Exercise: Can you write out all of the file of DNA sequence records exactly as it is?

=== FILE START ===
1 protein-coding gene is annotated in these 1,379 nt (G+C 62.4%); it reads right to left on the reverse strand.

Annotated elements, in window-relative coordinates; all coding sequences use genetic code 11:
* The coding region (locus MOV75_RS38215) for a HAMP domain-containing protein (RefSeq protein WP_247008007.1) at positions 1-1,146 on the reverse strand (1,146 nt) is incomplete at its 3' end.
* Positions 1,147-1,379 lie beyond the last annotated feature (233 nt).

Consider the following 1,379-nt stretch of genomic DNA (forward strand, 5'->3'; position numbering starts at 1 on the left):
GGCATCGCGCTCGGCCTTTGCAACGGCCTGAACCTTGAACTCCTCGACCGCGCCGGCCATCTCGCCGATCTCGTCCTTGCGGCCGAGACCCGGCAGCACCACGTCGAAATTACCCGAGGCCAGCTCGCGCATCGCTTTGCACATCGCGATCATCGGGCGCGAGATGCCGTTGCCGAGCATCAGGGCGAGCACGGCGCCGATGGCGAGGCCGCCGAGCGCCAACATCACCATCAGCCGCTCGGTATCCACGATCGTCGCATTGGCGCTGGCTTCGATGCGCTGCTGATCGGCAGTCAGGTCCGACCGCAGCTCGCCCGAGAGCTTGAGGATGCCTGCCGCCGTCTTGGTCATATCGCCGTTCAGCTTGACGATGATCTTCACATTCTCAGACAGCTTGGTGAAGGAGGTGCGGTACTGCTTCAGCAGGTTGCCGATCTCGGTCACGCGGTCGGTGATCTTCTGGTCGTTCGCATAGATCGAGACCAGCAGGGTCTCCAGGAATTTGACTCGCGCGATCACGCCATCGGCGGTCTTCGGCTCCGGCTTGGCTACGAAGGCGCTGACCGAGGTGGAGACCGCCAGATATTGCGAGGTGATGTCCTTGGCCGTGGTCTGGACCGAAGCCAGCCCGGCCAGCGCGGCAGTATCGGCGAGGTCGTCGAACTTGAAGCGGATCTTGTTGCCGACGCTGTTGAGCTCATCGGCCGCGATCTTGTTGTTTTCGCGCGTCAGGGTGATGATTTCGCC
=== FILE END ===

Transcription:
1 protein-coding gene is annotated in these 1,379 nt (G+C 62.4%); it reads right to left on the reverse strand.

Annotated elements, in window-relative coordinates; all coding sequences use genetic code 11:
* The coding region (locus MOV75_RS38215) for a HAMP domain-containing protein (RefSeq protein WP_247008007.1) at positions 1-1,146 on the reverse strand (1,146 nt) is incomplete at its 3' end.
* Positions 1,147-1,379 lie beyond the last annotated feature (233 nt).

Consider the following 1,379-nt stretch of genomic DNA (forward strand, 5'->3'; position numbering starts at 1 on the left):
GGCATCGCGCTCGGCCTTTGCAACGGCCTGAACCTTGAACTCCTCGACCGCGCCGGCCATCTCGCCGATCTCGTCCTTGCGGCCGAGACCCGGCAGCACCACGTCGAAATTACCCGAGGCCAGCTCGCGCATCGCTTTGCACATCGCGATCATCGGGCGCGAGATGCCGTTGCCGAGCATCAGGGCGAGCACGGCGCCGATGGCGAGGCCGCCGAGCGCCAACATCACCATCAGCCGCTCGGTATCCACGATCGTCGCATTGGCGCTGGCTTCGATGCGCTGCTGATCGGCAGTCAGGTCCGACCGCAGCTCGCCCGAGAGCTTGAGGATGCCTGCCGCCGTCTTGGTCATATCGCCGTTCAGCTTGACGATGATCTTCACATTCTCAGACAGCTTGGTGAAGGAGGTGCGGTACTGCTTCAGCAGGTTGCCGATCTCGGTCACGCGGTCGGTGATCTTCTGGTCGTTCGCATAGATCGAGACCAGCAGGGTCTCCAGGAATTTGACTCGCGCGATCACGCCATCGGCGGTCTTCGGCTCCGGCTTGGCTACGAAGGCGCTGACCGAGGTGGAGACCGCCAGATATTGCGAGGTGATGTCCTTGGCCGTGGTCTGGACCGAAGCCAGCCCGGCCAGCGCGGCAGTATCGGCGAGGTCGTCGAACTTGAAGCGGATCTTGTTGCCGACGCTGTTGAGCTCATCGGCCGCGATCTTGTTGTTTTCGCGCGTCAGGGTGATGATTTCGCC